BAD

Thursday morning. Early morning. Try, 4:15 AM. . . and I was up. I was up over an hour-and-a-half before my alarm would go off because my street is a wind tunnel and some unusually strong gusts of wind were pounding on the garage door next to which I sleep. Streams of screeching air blasted through the cracks of the door, which itself was violently shaking near my eardrums. I attempted to move to the living room couch, but my roommate was already snoozing on it, having passed out watching Season One of How I Met Your Mother. I returned to my bed and somehow managed to fall back asleep. At least, for the next hour-and-a-half.

GOOD

I finally got my first full paycheck in over a month! See, what happened was when I got my first paycheck, they accidentally gave me $600 more than I was supposed to get. When they realized their mistake—a whole two months later, sad day—they started taking increments of “prepaid” money out of my subsequent paychecks; $150 over four paychecks. The last one was a whole $12 because of the days I got off to go to California. But on Thursday I got my first full paycheck in over two months!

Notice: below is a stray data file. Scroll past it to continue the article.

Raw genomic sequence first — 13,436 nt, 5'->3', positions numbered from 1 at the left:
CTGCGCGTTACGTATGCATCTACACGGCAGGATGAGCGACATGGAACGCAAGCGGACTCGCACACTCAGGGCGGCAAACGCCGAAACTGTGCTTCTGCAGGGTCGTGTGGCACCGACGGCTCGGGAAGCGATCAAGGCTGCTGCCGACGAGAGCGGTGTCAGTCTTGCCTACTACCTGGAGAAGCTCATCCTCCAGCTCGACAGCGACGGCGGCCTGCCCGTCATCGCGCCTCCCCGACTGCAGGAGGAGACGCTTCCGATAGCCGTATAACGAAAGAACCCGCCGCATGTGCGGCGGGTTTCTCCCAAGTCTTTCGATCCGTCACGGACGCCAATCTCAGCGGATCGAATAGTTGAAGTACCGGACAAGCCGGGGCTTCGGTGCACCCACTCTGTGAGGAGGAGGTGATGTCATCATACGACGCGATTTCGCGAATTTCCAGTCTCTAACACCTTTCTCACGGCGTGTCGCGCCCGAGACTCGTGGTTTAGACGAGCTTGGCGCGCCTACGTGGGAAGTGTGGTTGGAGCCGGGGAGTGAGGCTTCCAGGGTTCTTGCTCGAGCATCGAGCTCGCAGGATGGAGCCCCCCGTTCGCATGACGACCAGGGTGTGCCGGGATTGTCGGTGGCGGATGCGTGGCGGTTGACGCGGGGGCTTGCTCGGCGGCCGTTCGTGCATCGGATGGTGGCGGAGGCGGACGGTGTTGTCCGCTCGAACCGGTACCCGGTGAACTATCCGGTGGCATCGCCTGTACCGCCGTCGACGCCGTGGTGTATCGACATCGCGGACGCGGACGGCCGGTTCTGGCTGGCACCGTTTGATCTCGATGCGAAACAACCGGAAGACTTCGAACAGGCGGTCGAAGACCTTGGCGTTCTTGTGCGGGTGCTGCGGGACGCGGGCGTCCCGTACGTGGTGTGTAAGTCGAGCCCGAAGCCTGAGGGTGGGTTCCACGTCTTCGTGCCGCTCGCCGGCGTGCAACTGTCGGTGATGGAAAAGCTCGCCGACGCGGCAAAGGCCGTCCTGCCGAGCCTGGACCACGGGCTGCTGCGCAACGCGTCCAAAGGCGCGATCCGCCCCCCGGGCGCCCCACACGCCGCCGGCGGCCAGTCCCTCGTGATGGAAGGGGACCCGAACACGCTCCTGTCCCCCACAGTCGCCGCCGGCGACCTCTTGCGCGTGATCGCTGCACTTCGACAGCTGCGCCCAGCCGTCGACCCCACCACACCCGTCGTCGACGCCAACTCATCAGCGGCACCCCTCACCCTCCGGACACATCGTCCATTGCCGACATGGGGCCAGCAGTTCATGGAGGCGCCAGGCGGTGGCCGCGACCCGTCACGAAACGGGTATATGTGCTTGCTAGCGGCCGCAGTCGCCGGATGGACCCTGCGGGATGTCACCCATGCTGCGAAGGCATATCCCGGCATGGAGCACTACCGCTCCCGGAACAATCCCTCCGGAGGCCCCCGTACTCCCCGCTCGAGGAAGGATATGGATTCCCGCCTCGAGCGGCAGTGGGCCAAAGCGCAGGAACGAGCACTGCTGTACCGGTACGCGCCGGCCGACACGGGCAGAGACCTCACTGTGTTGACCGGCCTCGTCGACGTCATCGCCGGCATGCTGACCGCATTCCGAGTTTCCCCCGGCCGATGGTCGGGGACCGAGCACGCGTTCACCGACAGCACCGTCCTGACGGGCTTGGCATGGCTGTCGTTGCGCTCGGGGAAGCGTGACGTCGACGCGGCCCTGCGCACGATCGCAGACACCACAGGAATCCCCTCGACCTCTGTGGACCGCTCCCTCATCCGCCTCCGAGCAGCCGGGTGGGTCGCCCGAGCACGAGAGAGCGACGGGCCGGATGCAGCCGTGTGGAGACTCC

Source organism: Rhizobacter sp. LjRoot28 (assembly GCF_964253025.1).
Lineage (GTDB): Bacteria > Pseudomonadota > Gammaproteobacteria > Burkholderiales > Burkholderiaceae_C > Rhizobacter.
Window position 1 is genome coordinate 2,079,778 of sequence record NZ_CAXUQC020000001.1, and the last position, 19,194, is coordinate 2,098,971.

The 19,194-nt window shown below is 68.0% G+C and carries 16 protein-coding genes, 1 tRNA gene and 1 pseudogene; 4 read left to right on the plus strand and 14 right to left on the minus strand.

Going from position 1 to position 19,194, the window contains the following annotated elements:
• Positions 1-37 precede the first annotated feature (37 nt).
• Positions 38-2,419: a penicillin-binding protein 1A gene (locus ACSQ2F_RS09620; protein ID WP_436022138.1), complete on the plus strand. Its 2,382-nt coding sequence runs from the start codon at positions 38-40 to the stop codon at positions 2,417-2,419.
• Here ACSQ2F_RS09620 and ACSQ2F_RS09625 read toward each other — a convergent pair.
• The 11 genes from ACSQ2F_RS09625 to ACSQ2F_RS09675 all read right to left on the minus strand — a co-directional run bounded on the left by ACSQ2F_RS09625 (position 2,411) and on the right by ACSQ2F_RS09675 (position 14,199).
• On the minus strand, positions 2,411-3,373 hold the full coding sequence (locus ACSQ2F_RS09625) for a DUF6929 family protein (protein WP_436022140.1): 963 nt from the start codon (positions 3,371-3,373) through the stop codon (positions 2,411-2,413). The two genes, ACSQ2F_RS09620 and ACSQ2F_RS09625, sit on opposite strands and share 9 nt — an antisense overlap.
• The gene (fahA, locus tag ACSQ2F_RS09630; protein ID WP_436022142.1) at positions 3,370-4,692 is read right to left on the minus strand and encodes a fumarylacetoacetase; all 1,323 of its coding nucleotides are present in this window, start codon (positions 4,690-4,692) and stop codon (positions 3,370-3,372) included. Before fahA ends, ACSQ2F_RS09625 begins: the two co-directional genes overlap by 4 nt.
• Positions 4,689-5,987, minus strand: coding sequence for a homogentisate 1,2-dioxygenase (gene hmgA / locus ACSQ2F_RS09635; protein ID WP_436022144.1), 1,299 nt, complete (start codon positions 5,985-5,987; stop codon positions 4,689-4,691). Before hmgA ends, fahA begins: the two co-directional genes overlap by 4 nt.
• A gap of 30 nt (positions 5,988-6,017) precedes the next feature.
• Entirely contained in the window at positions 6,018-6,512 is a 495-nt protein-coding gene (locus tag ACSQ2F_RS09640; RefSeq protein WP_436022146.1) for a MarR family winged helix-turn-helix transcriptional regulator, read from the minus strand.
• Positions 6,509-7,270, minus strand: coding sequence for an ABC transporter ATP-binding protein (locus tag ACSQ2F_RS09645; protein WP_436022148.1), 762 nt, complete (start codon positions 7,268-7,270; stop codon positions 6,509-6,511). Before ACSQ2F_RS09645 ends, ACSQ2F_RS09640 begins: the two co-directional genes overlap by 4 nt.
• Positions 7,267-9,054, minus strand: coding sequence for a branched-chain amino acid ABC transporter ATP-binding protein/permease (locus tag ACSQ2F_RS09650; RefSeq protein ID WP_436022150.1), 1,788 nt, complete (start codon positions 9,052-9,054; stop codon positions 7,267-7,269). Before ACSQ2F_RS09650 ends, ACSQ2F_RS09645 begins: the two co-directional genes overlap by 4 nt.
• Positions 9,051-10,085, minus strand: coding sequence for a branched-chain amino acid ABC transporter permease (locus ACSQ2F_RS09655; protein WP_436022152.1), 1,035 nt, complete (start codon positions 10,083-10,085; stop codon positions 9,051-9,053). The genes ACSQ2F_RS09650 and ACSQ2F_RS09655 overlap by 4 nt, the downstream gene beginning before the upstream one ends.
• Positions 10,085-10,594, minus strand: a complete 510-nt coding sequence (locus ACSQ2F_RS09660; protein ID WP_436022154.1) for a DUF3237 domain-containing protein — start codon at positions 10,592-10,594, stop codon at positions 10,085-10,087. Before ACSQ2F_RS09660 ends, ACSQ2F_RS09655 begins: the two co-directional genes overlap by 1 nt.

BAD

That paycheck, though, was supposed to come on Wednesday. But even with it now, I still don’t have enough to repay the money I owe people. Like, my landlord.

GOOD

I had an interview at Bubba Gump Shrimp Co. right after work. Ala Moana Shopping Center (future workplace) is roughly a 40 to 50 minute bike ride from Kahala Mall (my current workplace). Fortunately, my family said they could lend me a car to drive there after work. I got off at 4 PM. The interview was at 4:45. The drive is ten minutes. Sweet.

BAD

Not so sweet: my cousin was later than expected dropping off the car. Not too late, but just enough to increase my heart rate a bit. . . and take away the slack time I was going to use to prep myself for the interview in the parking lot. It’s cool, I though, I’ll just take the highway and avoid all the stop signs.

GOOD

I head up the on-ramp with about 20 minutes until my interview and—

BAD